Keep your meat-and-potatoes diet meaty … without the meat.
In 2015, the World Health Organization announced it had classified processed meats (like bacon, hot dogs, and luncheon meats) as a carcinogen—meaning it increases the risk for cancer, specifically colorectal cancer.
While hot dogs grabbed the most headlines, the WHO announcement also took aim at red meat, dubbing it “probably carcinogenic.” If that weren’t enough, the American Heart Association also advises against too much red meat, warning that its high levels of saturated fat are harmful to the cardiovascular system.
If you’re a meat-and-potatoes eater, this news can be difficult to chew. For many families, red meat is a cheap, go-to option that appears on their plates multiple times a week.
With some clever planning, you can keep making the same recipes you love—but with plant-based foods swapped in. “Plant-based” refers to any ingredient that doesn’t come from an animal, which leaves behind an astounding array of possibilities: beans, veggies, nuts, seeds, grains, and fruits.
Foods from plants are typically lower in saturated fat (with the exception of coconut) than red meat, and they come with an added bonus of fiber and micronutrients. It’s no surprise that diets high in plants appear to lower the risk of heart disease and certain types of cancers (like colorectal cancer).
Try these easy swaps for red meat:
Love ground beef tacos? Try walnut taco meat. It may sound “nutty,” but it actually works. You pulse walnuts in a food processor, and then cook and season like tacos. The walnuts soften a bit but maintain their heartiness—and thanks to the seasoning, it still tastes like your typical taco. Plus, walnuts offer proteins and heart-healthy fats. Check out this recipe for walnut tacos from V Nutrition.
Love beefy meatballs? Try eggplant meatballs. Eggplant has a bad rap for being bland and squishy, but if you prepare it right, it lends a juicy, chewy texture to meatballs. Eggplant is also one of those foods that absorbs the flavors around it, so it takes on the garlicky Italian herbs and spices. Find out how to make eggplant meatballs from Connoisseurus Veg.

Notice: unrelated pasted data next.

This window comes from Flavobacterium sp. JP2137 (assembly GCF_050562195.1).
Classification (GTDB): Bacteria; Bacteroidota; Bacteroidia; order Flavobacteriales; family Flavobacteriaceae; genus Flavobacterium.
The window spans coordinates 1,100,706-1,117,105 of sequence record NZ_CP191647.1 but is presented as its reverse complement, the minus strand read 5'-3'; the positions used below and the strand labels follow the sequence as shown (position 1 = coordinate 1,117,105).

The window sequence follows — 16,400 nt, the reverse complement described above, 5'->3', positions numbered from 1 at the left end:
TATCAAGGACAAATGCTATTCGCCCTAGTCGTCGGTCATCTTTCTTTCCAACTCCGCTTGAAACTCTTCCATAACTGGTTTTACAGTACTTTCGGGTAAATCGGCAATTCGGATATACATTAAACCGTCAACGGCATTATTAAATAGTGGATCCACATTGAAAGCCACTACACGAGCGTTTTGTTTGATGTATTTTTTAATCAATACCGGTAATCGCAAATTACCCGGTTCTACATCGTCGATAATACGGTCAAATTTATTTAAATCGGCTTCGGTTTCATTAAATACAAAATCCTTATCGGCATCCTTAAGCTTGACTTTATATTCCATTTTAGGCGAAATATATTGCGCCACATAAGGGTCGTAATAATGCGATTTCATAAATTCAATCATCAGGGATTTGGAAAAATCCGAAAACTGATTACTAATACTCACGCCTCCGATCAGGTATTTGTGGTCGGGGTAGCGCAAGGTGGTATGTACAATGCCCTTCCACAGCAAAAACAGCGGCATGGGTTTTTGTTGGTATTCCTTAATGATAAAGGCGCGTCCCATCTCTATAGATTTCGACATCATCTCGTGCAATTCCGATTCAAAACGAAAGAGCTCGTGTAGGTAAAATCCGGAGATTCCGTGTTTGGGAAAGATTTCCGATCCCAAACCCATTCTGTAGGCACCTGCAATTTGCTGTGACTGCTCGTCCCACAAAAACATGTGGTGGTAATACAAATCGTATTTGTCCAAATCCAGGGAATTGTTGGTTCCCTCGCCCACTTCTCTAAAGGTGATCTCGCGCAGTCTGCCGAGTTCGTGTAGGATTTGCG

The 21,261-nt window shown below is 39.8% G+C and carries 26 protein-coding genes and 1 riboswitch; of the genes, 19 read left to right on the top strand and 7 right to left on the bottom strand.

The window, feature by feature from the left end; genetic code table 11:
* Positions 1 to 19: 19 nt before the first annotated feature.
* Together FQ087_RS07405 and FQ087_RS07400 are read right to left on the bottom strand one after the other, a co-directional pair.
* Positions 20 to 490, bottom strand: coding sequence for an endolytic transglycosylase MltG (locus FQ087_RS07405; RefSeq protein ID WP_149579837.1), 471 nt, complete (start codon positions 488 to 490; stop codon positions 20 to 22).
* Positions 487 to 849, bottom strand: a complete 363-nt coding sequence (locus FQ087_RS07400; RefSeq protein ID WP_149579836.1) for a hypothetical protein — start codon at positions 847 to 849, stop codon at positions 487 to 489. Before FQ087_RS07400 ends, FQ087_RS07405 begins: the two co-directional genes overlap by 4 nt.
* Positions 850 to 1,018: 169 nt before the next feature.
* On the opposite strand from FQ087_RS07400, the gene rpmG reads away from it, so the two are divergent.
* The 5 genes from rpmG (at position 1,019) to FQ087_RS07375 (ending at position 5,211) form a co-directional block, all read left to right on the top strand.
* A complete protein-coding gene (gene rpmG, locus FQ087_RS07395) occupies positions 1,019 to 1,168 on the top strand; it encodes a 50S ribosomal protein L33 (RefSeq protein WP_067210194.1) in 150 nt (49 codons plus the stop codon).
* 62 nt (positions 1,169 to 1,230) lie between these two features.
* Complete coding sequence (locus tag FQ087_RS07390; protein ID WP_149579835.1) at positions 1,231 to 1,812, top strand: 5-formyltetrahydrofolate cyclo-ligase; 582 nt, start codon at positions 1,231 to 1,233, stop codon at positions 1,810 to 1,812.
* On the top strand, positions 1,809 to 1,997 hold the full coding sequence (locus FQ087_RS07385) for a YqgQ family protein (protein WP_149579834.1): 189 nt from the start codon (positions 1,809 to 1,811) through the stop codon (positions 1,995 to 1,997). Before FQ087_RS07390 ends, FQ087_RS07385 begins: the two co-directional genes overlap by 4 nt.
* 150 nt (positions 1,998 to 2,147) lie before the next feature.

Love meat sauce on your pasta? Try mushroom ragù. Swap the minced red meat for umami-rich mushrooms. Chop up, sauce up, and slurp with pasta. Check out how to make mushroom ragù from Martha Stewart.
Love sloppy joes? Try lentil sloppy joes. Let’s be real: Sloppy joes are all about the sauce. Lentils are tiny, almost like the chopped up ground beef, so they allow your joes to stay sloppy. However, lentils are lower in fat and higher in fiber than red meat. Find out how to make lentil sloppy joes from Fresh Off the Grid.
Love steak fajitas? Try portobello fajitas. Those big portobello caps look intimidating, but once you marinate them, slice ‘em thin, and let them sizzle on the frying pan, you’ll be amazed at how meaty they are. Combine them with all the bell pepper and onion and you’ve got a healthy and flavorful fajita. Check out how to make portobello fajitas from Jessica in the Kitchen.
Pro tip: You don’t have to pick just one swap. Often, you get even more pleasant textures and flavors by combining two or more plant foods. For example, try lentil-walnut tacos, mushroom-lentil sloppy joes, or eggplant-mushroom ragù.
In other words, if you want to reduce red meat in your diet, all you need to do is “plant” some creativity in your kitchen.
Protein and heart health. Dallas, TX: American Heart Association. (Accessed on July 31, 2019 at https://www.heart.org/en/healthy-living/healthy-eating/eat-smart/nutrition-basics/protein-and-heart-health.)
Q&A on the carcinogenicity of the consumption of red meat and processed meat. Geneva, Switzerland: World Health Organization, 2015. (Accessed on August 1, 2019 at https://www.who.int/features/qa/cancer-red-meat/en/.)
Saturated fat. Dallas, TX: American Heart Association. (Accessed on July 31, 2019 at https://www.heart.org/en/healthy-living/healthy-eating/eat-smart/fats/saturated-fats
The benefits of beans and legumes. Dallas, TX: American Heart Association, 2017. (Accessed on July 31, 2019 at https://www.heart.org/en/healthy-living/healthy-eating/eat-smart/nutrition-basics/the-benefits-of-beans-and-legumes.)
Vegetarian, vegan and meals without meat. Dallas, TX: American Heart Association. (Accessed on July 31, 2019 at https://www.heart.org/en/healthy-living/healthy-eating/eat-smart/nutrition-basics/vegetarian-vegan-and-meals-without-meat.)